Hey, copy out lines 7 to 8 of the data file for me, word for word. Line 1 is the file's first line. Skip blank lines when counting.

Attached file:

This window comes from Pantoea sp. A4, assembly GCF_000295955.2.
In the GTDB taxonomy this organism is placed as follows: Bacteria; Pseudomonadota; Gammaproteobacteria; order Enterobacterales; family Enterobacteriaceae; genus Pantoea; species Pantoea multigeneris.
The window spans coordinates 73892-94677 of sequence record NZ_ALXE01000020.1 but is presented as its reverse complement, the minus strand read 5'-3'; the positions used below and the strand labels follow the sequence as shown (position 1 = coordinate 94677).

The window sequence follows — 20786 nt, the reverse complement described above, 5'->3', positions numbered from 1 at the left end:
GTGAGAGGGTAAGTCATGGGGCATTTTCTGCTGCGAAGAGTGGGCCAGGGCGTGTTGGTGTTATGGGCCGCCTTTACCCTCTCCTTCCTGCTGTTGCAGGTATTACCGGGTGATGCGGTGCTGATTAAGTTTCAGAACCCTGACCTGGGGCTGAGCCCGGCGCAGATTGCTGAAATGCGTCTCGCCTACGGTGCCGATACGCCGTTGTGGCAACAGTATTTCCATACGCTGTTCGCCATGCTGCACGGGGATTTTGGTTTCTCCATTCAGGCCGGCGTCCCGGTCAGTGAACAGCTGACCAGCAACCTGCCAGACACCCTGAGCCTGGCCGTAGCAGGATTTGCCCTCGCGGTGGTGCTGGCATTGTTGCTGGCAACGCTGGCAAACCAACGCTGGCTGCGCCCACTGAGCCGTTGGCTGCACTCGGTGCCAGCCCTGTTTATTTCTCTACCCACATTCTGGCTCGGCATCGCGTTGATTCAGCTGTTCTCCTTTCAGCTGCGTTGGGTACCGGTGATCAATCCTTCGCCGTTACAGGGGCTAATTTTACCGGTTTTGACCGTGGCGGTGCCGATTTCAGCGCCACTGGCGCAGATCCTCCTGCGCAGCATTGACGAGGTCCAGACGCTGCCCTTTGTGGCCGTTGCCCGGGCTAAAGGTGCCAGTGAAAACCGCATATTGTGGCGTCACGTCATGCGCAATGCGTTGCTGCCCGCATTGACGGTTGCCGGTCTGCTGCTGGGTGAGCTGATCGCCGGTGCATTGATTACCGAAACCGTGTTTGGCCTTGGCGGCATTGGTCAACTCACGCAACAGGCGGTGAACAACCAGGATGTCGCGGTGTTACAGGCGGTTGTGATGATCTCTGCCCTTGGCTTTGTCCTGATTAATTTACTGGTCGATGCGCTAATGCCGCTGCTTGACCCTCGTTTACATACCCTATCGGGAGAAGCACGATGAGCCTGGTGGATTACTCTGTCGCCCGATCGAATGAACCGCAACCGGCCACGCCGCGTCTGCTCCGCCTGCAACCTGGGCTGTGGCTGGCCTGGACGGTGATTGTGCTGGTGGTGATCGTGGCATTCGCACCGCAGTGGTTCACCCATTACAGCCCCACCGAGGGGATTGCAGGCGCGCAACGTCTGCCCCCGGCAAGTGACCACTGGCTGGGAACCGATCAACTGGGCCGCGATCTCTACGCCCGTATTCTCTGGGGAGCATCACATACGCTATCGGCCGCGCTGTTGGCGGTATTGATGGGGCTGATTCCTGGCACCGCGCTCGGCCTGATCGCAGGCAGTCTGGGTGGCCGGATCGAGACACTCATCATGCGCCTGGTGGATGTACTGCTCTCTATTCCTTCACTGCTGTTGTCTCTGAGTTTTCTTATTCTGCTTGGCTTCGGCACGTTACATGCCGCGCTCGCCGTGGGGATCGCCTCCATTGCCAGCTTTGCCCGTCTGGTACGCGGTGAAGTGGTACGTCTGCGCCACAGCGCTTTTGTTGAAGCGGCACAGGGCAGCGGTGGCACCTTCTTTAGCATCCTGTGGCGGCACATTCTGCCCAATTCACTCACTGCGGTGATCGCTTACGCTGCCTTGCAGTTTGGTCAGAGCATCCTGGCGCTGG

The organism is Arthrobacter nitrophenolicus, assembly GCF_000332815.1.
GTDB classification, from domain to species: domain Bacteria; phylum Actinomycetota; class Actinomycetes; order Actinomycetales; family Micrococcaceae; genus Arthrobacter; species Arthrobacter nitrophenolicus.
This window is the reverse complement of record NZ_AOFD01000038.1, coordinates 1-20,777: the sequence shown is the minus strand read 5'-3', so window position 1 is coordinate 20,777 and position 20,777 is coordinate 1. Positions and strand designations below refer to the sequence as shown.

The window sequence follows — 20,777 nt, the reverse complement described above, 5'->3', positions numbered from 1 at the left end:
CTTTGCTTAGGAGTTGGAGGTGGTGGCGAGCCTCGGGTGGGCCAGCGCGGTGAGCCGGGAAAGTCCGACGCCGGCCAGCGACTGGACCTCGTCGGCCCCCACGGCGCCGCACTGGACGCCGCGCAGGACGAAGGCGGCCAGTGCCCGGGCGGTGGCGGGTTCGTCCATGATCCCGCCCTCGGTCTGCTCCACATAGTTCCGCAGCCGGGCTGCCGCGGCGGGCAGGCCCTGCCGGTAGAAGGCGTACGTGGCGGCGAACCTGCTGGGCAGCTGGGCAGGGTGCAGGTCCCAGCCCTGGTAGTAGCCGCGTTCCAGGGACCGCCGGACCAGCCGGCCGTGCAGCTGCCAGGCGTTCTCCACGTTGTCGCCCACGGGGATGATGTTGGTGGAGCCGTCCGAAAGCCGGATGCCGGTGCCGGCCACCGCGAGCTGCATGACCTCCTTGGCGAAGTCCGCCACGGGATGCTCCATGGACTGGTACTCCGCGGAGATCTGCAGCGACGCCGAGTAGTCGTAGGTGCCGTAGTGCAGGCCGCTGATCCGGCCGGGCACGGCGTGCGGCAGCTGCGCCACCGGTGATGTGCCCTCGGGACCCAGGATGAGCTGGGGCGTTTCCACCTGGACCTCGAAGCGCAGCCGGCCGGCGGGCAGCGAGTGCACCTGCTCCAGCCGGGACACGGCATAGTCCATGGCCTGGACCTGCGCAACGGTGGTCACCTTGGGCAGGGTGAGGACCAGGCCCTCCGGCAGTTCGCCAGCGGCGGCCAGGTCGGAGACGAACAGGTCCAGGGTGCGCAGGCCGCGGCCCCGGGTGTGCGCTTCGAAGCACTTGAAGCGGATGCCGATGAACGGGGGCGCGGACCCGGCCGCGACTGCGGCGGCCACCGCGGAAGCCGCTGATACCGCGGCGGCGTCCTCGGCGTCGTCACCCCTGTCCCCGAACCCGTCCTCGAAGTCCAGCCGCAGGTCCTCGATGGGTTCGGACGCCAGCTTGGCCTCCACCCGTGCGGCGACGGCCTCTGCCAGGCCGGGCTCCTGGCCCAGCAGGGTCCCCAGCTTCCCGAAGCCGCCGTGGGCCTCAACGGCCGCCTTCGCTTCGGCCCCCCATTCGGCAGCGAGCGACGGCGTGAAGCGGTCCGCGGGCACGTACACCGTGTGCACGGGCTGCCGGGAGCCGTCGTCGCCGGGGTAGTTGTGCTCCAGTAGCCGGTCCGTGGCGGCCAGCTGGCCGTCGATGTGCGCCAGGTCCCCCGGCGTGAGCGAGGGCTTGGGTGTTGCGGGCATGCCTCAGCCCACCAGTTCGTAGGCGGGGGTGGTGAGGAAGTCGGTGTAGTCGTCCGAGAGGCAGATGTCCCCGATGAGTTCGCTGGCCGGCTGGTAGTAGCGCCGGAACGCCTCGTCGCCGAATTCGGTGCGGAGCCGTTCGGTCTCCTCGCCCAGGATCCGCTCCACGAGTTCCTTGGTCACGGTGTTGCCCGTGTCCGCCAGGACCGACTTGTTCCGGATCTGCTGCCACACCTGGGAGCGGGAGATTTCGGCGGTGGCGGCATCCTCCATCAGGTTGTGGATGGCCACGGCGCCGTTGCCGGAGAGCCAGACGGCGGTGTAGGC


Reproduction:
GTDB classification, from domain to species: domain Bacteria; phylum Actinomycetota; class Actinomycetes; order Actinomycetales; family Micrococcaceae; genus Arthrobacter; species Arthrobacter nitrophenolicus.
This window is the reverse complement of record NZ_AOFD01000038.1, coordinates 1-20,777: the sequence shown is the minus strand read 5'-3', so window position 1 is coordinate 20,777 and position 20,777 is coordinate 1. Positions and strand designations below refer to the sequence as shown.